There are a whole lot of issues that face PNG that are relevant to us. There are law and order issues in PNG, which the motion alludes to, but there are also issues in relation to health. Making sure that we are being the best friend that we can be in providing assistance to PNG is critically important for Australia. It is also important to understand that PNG has choices. PNG has relationships with other countries in the world, which it is perfectly entitled to have. There is no inevitability or exclusivity about the relationship that Australia has with PNG. We cannot take it for granted. We need to be working at it. PNG has choices, and it is a remarkable country. It is quite simply the most exotic place I have ever been. It is a country where the multitude of languages and cultures mean that life in PNG is lived in a way that it is not live anywhere else in the world. It is colourful, it is stunning, it is beautiful, and more Australians should understand it.
You can extrapolate those comments in terms of the work Australia does within PNG and the remarkable nature of PNG and the Pacific more generally. It is an incredible part of the world, where Australia looms large. And from the perspective of those in those regions, we dominate their sense of how the world is seen. We have a huge role to play, and a huge leadership role to play, within that part of the world. But it does not have, in my view, the place in our discourse in this country that it should. This is why I think this motion is quite refreshing, because it is an exception to the kinds of discussions we tend to have when we talk about foreign policy and we talk about Australia's place in the world. That is something we need to change. We deeply need to change it.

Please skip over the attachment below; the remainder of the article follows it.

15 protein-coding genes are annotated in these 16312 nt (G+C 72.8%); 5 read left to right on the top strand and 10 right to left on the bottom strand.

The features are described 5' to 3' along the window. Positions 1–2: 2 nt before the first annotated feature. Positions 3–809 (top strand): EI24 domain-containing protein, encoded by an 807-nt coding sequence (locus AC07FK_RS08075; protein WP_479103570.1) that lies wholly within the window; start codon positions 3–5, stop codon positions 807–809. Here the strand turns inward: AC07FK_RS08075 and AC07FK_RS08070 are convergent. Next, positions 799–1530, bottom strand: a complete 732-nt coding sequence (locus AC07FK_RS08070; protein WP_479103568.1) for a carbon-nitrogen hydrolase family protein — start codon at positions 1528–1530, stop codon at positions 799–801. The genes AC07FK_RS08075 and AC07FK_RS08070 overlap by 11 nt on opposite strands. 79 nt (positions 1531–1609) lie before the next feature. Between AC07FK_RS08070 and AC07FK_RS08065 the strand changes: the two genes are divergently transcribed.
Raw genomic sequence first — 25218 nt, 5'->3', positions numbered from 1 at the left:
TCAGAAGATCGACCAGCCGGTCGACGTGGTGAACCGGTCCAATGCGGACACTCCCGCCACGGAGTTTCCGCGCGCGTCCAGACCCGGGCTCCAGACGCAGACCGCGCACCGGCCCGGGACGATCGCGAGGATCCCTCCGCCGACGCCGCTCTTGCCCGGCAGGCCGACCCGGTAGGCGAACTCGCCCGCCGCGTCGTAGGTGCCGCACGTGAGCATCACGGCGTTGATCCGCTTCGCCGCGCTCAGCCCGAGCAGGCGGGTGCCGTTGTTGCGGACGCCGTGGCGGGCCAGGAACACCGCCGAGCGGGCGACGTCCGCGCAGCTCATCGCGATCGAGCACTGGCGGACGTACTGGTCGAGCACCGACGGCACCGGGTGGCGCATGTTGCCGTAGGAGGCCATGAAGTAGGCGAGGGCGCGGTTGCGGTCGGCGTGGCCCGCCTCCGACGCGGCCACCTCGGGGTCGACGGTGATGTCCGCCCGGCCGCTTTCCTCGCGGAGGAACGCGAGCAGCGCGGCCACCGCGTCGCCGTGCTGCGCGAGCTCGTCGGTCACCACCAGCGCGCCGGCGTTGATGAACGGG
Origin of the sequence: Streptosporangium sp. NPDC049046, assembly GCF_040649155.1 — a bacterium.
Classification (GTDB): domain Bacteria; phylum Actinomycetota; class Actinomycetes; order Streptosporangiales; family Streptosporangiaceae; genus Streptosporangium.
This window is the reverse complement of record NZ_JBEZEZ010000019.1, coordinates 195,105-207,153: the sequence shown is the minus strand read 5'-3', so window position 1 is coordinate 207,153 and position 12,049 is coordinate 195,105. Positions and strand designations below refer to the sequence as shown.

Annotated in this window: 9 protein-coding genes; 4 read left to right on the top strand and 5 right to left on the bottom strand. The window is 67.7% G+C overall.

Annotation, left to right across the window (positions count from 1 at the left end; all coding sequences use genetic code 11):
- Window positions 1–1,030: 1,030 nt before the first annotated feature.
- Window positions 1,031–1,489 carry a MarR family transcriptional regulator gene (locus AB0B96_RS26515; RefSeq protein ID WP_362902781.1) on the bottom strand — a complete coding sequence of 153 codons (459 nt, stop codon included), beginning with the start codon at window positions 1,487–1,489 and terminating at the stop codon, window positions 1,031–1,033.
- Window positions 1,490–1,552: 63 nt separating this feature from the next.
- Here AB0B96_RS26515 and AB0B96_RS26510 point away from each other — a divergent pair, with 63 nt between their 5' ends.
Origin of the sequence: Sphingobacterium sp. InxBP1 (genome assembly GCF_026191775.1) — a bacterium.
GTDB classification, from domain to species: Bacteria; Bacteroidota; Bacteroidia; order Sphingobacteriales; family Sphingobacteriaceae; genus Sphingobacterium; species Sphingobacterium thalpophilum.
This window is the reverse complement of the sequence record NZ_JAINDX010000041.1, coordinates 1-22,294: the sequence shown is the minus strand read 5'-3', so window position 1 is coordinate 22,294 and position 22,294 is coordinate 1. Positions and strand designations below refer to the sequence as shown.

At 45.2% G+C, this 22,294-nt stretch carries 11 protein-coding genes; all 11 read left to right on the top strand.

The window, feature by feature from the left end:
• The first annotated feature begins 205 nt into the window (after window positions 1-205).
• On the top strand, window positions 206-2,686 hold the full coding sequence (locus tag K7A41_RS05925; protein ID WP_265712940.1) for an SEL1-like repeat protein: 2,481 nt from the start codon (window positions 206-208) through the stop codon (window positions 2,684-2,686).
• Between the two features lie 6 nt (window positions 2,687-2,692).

It is not that we should have a view of the Pacific where we get to impose our ideas on that part of the world. That is not it at all. We need to have a respect for the people of the Pacific, which we do, and a respect for their sovereignty. But we must have ideas about the future of the Pacific and we must be in the business of articulating them. There is an absolute expectation from those living in the Pacific that we lead, and this is a critical point that we need to understand. And it is not just those who live in the Pacific—and this is where I want to finish; the rest of the world sees our role in the Pacific as our global calling card. For good or ill, how we engage with the Pacific is how we are judged and, actually, that is fair enough. So the way in which we operate in the Pacific and in PNG is not just a matter of how we deal there; it is about our standing globally. It is really important that it has the emphasis it deserves.